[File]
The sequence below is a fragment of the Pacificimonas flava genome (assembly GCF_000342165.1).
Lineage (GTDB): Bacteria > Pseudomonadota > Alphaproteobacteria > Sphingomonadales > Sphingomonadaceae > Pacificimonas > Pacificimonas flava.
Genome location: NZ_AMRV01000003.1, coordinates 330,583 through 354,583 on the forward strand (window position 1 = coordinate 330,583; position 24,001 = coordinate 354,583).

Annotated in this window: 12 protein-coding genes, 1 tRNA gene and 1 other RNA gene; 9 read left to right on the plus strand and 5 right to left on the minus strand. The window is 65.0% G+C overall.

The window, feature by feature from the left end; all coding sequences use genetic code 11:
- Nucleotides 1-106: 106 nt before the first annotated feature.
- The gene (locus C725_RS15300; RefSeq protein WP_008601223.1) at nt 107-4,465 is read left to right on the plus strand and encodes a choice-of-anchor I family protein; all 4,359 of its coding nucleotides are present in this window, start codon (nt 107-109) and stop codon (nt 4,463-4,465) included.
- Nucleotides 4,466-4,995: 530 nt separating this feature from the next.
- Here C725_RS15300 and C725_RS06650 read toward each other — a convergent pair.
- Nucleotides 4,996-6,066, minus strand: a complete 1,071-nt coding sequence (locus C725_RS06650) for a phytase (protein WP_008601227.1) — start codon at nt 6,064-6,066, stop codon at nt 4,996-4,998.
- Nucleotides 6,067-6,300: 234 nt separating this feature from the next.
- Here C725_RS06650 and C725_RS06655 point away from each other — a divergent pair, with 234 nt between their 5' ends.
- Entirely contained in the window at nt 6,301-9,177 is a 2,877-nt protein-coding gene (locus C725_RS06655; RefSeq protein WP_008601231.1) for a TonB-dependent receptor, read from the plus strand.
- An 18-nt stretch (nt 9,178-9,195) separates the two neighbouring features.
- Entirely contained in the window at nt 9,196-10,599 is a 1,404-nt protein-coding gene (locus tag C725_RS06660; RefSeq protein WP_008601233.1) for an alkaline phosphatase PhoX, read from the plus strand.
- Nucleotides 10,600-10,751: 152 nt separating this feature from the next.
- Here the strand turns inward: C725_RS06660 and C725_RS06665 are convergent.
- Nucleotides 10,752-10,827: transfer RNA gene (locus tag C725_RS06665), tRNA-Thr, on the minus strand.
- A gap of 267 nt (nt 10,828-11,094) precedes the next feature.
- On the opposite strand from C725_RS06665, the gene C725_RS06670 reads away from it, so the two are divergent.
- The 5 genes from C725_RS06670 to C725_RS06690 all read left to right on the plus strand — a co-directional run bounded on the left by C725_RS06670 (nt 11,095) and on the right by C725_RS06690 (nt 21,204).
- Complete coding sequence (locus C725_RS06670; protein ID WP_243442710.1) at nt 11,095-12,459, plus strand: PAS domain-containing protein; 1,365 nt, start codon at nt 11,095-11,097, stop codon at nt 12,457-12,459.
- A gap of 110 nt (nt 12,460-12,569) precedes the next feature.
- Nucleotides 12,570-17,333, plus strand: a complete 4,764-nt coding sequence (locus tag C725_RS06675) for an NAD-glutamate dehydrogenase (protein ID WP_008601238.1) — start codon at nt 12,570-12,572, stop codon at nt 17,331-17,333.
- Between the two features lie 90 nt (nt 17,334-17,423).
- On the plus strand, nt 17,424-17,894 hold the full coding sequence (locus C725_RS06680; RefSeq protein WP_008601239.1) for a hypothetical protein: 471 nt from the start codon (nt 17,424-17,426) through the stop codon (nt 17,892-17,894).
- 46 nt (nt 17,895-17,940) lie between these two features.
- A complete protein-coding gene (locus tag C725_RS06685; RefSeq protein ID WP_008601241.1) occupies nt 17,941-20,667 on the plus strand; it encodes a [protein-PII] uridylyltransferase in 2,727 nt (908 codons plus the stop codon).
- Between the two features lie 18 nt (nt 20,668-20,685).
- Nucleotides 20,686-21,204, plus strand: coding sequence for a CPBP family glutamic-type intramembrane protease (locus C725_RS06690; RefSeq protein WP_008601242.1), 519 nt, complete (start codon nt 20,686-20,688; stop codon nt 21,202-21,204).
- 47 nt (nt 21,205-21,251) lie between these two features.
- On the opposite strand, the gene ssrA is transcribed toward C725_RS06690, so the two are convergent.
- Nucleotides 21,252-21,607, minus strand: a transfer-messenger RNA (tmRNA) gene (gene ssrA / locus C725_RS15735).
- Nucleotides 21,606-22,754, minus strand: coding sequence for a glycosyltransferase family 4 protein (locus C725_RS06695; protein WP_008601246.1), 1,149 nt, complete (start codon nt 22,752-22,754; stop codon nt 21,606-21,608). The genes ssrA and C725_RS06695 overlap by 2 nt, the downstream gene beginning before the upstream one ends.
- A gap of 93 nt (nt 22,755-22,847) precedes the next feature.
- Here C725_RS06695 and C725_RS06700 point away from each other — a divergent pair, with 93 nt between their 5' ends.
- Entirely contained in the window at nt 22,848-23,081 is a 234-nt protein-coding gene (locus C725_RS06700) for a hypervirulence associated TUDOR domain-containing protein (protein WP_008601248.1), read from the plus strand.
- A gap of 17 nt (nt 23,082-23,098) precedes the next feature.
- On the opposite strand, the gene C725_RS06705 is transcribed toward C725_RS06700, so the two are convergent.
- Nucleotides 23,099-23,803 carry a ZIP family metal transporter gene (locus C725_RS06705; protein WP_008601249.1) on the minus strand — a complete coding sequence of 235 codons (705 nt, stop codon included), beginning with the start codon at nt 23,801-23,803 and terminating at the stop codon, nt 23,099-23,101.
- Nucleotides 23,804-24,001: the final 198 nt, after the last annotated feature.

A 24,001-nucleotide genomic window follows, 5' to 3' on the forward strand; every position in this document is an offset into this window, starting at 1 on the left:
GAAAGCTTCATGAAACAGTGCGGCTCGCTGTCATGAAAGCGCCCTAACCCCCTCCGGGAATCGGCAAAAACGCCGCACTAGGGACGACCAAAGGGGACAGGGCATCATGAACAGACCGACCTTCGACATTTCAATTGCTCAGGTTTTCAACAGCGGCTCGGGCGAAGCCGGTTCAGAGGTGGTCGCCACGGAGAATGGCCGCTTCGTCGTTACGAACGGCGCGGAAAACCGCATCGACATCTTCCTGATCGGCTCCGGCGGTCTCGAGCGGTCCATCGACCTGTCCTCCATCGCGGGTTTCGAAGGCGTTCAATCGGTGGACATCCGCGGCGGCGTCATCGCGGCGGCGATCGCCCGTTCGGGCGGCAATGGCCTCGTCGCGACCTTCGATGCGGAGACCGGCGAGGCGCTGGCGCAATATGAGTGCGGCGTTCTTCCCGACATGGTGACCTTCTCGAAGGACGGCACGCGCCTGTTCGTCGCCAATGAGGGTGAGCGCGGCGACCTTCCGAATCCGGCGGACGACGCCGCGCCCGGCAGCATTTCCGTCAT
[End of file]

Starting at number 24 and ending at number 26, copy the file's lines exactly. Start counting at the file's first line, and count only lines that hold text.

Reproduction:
- Nucleotides 12,570-17,333, plus strand: a complete 4,764-nt coding sequence (locus tag C725_RS06675) for an NAD-glutamate dehydrogenase (protein ID WP_008601238.1) — start codon at nt 12,570-12,572, stop codon at nt 17,331-17,333.
- Between the two features lie 90 nt (nt 17,334-17,423).
- On the plus strand, nt 17,424-17,894 hold the full coding sequence (locus C725_RS06680; RefSeq protein WP_008601239.1) for a hypothetical protein: 471 nt from the start codon (nt 17,424-17,426) through the stop codon (nt 17,892-17,894).